In 2012, Remington won a US Army contract to manufacture 24,000 M4A1 carbines at $673 per unit worth $16,163,252 total.[23]

In 2013, for the first time since 1928, Remington began to offer an air rifle, called the "Remington Express."[24]

On February 17, 2014, Remington announced a plan to build a new state-of-the-art plant in Huntsville, Alabama. Remington said it decided to move two production lines from the Ilion, New York, plant as a result of the fallout from the NY SAFE Act, which restricted gun ownership in response to the Sandy Hook Elementary School shooting. AR-15 style semi-automatic rifles from Bushmaster, DPMS, and Remington (R-15) and 1911 style R-1 pistols were produced in the plant. The plant was touted by Alabama's Department of Commerce Secretary and by Remington as a boon to Alabama's economy.[25] The president of United Mine Workers Local 717, which represented workers at Ilion, expressed fears about the future of the New York facility and blamed the NY SAFE Act for the company's decision to favor Alabama over New York.[26] Subsequently, about 100 Remington jobs were shifted from New York to Alabama.[27]

Beginning in late 2017, Remington began bankruptcy planning, having suffered declining sales and reputation; damage from an August 2017 exposé on the CBS news program 60 Minutes about X-Mark Pro trigger defects linked to several deaths,[28] and amassed some $950 million worth of debt.[29][30] The low sales and debt were blamed on either a reduction in "panic-buying", or diminishing quality and reputation.[31] Remington filed for bankruptcy in March 2018,[32] and exited bankruptcy on May 17, 2018, less than two months later. The company's quick exit was due to a pre-approved restructuring plan supported by 97% of its creditors, which canceled all shares of common stock issued before the bankruptcy proceedings, and the issuance of new shares to convert over $775 million of company debt into equity.[33]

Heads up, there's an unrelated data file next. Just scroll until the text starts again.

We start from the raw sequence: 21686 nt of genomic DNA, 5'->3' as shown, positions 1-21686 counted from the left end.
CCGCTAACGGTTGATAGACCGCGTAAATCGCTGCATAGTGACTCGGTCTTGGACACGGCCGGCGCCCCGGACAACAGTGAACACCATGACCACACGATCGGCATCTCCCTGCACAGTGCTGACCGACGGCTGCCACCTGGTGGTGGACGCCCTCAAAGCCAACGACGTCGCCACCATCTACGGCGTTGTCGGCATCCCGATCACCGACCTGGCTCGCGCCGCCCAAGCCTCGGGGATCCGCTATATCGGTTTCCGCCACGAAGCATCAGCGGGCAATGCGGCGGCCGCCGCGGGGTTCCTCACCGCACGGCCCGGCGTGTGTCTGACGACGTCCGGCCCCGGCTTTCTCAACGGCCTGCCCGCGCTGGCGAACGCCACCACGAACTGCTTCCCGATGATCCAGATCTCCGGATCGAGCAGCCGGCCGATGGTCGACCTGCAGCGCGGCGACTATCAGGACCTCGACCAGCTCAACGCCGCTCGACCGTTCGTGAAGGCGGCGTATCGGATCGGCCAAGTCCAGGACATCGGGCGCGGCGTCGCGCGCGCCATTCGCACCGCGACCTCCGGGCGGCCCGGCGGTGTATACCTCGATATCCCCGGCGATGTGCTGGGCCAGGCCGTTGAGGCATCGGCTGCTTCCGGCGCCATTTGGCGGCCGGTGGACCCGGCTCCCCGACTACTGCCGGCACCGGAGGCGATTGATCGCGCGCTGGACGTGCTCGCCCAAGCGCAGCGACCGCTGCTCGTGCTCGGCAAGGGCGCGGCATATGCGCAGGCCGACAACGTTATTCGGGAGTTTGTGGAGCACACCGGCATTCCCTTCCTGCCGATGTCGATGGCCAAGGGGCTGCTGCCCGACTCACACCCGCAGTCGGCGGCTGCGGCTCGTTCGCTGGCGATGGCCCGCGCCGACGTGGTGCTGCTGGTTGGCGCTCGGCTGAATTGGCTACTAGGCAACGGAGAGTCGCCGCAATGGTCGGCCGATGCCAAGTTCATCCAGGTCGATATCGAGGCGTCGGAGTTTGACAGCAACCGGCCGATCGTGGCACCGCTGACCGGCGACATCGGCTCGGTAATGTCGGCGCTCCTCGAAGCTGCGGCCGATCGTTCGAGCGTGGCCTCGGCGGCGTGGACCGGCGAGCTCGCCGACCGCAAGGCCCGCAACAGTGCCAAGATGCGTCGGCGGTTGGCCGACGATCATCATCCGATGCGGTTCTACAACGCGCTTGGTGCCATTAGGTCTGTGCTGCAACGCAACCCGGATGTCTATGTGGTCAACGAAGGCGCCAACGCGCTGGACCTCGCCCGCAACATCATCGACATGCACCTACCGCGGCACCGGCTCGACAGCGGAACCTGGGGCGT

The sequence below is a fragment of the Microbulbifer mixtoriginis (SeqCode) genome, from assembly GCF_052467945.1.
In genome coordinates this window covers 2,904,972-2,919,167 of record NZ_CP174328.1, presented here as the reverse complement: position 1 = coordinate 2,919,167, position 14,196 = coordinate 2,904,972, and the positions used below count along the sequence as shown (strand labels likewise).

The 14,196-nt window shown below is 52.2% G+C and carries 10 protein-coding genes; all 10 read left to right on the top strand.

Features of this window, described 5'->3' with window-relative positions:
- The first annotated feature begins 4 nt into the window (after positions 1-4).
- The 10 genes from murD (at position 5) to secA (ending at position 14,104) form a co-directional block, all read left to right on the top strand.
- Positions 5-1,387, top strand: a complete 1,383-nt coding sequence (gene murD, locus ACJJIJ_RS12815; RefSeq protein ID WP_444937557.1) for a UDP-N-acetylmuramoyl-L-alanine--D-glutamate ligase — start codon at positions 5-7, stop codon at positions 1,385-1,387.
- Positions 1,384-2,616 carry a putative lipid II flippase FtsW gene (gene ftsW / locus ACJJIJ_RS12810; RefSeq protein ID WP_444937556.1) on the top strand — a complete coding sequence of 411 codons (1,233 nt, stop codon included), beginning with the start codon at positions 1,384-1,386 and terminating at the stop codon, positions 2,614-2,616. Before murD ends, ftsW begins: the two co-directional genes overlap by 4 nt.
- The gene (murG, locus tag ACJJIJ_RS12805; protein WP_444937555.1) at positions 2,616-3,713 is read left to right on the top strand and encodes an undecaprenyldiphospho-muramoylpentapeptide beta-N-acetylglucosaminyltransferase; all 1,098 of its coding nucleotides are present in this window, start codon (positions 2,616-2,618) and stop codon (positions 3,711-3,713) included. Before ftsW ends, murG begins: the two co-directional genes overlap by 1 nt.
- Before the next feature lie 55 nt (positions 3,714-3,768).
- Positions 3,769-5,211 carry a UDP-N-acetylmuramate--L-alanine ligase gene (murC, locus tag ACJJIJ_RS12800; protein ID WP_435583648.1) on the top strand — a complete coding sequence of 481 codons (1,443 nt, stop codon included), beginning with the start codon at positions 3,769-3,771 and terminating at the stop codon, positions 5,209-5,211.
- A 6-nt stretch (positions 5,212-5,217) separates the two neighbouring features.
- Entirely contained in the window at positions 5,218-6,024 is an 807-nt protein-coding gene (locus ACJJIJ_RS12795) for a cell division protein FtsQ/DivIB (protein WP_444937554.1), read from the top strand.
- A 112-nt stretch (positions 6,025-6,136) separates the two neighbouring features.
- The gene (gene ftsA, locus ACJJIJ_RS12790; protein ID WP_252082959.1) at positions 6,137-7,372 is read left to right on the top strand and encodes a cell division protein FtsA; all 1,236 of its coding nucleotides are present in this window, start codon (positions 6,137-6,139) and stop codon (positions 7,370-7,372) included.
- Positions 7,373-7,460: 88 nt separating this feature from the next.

The families of nine victims and a teacher who were shot and survived the 2012 Sandy Hook Elementary School shooting with a Remington Bushmaster rifle filed a wrongful death lawsuit in Connecticut state court seeking a jury trial to recover unspecified damages. The case was briefly moved to federal court before being referred back to the state court level. In 2016, the suit was initially dismissed by a Connecticut Superior Court citing the immunity provided to firearms manufacturers by the federal Protection of Lawful Commerce in Arms Act (PLCAA) of 2005. Remington's bankruptcy delayed the suit. On March 14, 2019, the Connecticut Supreme Court ruled, 4–3, that the suit's wrongful marketing claim could proceed to trial under Connecticut's Unfair Trade Practices Act (CUTPA) which addressed marketing including "truly unethical and irresponsible marketing practices promoting criminal conduct" and was not preempted by the PLCAA. The US Supreme Court declined to hear the case.[34][35][36][37][38][39][40][41][42] On February 15, 2022, it was announced that a $73 million settlement had been reached between the Sandy Hook families and Remington. The cost of the settlement was borne by insurers.[43][44]


Further information: Remington Outdoor Company § Breakup

On July 28, 2020, Remington filed again for Chapter 11 bankruptcy protection,[45] and its assets were divided up and sold to various buyers, including:[2]


Main articles: Remington Firearms and Remington Ammunition


Main article: List of Remington models